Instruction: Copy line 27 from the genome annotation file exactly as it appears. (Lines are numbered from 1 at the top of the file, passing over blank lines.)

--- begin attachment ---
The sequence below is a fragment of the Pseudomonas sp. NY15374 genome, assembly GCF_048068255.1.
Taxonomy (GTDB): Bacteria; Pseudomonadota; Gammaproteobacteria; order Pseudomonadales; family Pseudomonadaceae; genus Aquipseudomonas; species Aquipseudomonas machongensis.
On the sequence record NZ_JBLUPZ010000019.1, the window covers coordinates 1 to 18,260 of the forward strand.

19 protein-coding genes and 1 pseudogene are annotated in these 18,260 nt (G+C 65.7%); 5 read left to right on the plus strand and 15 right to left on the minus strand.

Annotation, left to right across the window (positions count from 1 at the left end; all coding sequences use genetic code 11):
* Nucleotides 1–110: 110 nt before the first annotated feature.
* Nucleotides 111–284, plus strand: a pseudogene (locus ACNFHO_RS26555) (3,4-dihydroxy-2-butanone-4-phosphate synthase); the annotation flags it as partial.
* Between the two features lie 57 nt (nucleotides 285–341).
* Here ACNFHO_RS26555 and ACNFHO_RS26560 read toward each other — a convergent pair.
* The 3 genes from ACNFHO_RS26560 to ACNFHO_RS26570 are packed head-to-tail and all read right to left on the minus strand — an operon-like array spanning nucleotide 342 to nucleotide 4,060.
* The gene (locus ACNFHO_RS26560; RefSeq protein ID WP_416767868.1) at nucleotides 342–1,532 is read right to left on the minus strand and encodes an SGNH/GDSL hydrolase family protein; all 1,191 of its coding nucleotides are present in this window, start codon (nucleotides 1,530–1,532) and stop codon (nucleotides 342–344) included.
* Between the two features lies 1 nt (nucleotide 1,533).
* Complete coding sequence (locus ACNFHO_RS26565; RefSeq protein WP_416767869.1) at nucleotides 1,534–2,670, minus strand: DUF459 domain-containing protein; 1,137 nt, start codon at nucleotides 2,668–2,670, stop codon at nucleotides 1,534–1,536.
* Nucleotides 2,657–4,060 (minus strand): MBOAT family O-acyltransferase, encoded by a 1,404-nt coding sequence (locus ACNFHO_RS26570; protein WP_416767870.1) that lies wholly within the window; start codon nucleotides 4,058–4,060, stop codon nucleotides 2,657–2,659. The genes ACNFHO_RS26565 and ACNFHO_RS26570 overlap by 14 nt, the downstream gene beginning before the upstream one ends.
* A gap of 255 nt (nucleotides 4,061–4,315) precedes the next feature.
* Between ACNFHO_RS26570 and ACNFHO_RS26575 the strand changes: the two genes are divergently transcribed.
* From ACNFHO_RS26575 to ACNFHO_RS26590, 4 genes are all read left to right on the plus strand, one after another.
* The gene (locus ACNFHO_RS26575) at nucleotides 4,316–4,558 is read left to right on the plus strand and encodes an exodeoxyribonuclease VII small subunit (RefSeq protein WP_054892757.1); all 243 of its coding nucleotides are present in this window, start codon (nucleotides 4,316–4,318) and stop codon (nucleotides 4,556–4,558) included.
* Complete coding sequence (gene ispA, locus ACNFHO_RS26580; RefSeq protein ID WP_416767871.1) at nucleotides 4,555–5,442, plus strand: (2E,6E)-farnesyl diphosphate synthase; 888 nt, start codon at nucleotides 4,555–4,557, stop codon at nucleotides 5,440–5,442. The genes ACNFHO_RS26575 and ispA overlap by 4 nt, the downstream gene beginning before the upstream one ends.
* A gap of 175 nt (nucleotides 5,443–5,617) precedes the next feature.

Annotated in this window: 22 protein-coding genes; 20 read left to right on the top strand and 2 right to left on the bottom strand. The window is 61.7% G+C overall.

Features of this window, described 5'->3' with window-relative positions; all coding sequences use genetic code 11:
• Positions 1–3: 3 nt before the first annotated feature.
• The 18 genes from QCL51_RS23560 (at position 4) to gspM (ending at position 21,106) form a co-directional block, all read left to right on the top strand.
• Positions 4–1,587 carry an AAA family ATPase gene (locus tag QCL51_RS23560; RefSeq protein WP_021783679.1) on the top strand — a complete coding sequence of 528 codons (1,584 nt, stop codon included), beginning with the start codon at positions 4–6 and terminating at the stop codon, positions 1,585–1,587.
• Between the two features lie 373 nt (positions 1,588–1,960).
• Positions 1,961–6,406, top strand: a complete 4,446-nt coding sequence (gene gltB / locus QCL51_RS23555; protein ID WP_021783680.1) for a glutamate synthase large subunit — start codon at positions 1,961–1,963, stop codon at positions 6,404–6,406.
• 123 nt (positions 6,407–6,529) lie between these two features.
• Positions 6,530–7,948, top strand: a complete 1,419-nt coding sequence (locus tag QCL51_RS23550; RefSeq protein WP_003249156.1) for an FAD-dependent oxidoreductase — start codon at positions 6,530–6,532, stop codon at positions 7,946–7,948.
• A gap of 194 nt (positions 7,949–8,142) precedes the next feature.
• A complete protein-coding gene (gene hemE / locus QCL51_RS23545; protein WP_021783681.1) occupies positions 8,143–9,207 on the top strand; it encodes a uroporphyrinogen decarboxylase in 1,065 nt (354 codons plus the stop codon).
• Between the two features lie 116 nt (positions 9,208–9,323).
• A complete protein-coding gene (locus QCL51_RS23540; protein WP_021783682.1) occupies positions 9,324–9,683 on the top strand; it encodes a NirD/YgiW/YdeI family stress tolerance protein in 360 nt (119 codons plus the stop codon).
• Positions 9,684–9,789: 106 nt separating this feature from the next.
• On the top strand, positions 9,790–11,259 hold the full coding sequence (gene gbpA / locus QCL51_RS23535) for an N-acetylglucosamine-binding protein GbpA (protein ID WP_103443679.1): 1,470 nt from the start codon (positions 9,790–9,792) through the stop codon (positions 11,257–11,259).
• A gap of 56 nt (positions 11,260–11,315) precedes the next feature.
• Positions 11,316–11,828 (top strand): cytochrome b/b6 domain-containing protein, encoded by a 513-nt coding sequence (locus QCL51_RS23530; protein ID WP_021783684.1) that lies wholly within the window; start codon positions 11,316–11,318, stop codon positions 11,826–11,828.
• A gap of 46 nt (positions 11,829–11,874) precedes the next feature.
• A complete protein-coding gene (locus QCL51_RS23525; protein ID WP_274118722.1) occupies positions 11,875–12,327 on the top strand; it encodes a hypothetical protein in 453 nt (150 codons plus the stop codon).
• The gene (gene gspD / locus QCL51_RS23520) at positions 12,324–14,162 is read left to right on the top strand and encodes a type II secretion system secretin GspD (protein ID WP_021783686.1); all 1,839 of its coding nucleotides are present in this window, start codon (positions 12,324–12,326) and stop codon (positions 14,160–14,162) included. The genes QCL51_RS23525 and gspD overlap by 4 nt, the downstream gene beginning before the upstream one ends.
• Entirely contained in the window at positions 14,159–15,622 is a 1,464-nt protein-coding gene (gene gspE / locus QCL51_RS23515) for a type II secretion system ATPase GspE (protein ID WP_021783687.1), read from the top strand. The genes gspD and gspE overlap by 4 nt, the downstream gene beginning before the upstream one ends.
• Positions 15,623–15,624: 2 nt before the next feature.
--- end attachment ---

• Positions 1,961–6,406, top strand: a complete 4,446-nt coding sequence (gene gltB / locus QCL51_RS23555; protein ID WP_021783680.1) for a glutamate synthase large subunit — start codon at positions 1,961–1,963, stop codon at positions 6,404–6,406.